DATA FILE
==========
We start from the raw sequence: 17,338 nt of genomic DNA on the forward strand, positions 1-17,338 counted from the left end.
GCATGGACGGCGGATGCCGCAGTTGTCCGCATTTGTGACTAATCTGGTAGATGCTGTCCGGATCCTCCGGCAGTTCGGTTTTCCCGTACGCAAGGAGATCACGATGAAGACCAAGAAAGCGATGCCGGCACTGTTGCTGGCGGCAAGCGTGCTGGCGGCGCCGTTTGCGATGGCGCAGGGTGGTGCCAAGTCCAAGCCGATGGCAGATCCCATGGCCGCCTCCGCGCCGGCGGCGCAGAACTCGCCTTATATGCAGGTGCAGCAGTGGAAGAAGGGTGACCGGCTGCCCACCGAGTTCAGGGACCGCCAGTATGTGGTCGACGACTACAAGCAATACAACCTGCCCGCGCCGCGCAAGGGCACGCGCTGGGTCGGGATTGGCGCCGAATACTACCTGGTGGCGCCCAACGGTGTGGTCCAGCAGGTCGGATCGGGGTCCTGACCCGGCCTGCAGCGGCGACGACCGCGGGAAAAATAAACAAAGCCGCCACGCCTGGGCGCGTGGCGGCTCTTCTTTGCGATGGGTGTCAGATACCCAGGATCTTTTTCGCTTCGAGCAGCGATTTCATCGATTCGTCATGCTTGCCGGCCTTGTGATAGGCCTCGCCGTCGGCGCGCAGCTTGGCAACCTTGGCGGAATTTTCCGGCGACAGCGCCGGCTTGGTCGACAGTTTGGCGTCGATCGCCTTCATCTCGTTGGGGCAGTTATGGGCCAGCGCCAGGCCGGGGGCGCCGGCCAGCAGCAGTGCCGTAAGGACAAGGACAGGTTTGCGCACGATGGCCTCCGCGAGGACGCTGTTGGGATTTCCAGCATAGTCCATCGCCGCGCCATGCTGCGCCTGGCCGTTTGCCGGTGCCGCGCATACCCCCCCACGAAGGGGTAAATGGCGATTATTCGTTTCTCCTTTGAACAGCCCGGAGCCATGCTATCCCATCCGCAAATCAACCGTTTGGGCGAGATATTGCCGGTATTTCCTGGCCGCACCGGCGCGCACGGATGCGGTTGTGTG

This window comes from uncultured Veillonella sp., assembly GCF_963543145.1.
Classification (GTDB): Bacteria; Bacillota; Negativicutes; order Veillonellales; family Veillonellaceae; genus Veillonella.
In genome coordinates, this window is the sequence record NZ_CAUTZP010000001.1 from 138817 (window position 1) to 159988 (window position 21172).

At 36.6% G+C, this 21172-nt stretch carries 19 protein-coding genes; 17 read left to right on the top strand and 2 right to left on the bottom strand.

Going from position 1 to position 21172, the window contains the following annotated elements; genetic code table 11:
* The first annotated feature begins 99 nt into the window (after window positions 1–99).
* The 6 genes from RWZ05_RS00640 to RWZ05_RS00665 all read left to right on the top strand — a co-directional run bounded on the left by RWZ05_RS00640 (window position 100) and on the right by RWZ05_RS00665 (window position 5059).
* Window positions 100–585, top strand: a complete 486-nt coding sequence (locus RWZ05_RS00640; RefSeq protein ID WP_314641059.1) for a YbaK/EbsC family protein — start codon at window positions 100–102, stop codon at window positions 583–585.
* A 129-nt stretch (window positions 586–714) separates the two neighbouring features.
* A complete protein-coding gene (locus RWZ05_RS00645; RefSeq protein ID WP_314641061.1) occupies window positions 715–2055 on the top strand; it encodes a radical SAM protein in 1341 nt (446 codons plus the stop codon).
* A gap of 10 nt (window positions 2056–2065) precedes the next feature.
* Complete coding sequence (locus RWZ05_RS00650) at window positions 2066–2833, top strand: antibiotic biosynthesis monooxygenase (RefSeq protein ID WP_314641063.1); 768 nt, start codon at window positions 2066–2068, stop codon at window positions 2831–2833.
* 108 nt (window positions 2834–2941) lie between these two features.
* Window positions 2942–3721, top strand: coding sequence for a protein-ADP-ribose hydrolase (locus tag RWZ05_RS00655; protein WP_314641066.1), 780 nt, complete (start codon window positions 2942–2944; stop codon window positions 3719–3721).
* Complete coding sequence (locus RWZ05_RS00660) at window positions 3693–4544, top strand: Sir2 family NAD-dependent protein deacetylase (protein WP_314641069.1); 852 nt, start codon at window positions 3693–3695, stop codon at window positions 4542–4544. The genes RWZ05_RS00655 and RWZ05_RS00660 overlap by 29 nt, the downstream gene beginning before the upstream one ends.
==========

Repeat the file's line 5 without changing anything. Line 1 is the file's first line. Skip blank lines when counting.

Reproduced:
In genome coordinates, this window is the sequence record NZ_CAUTZP010000001.1 from 138817 (window position 1) to 159988 (window position 21172).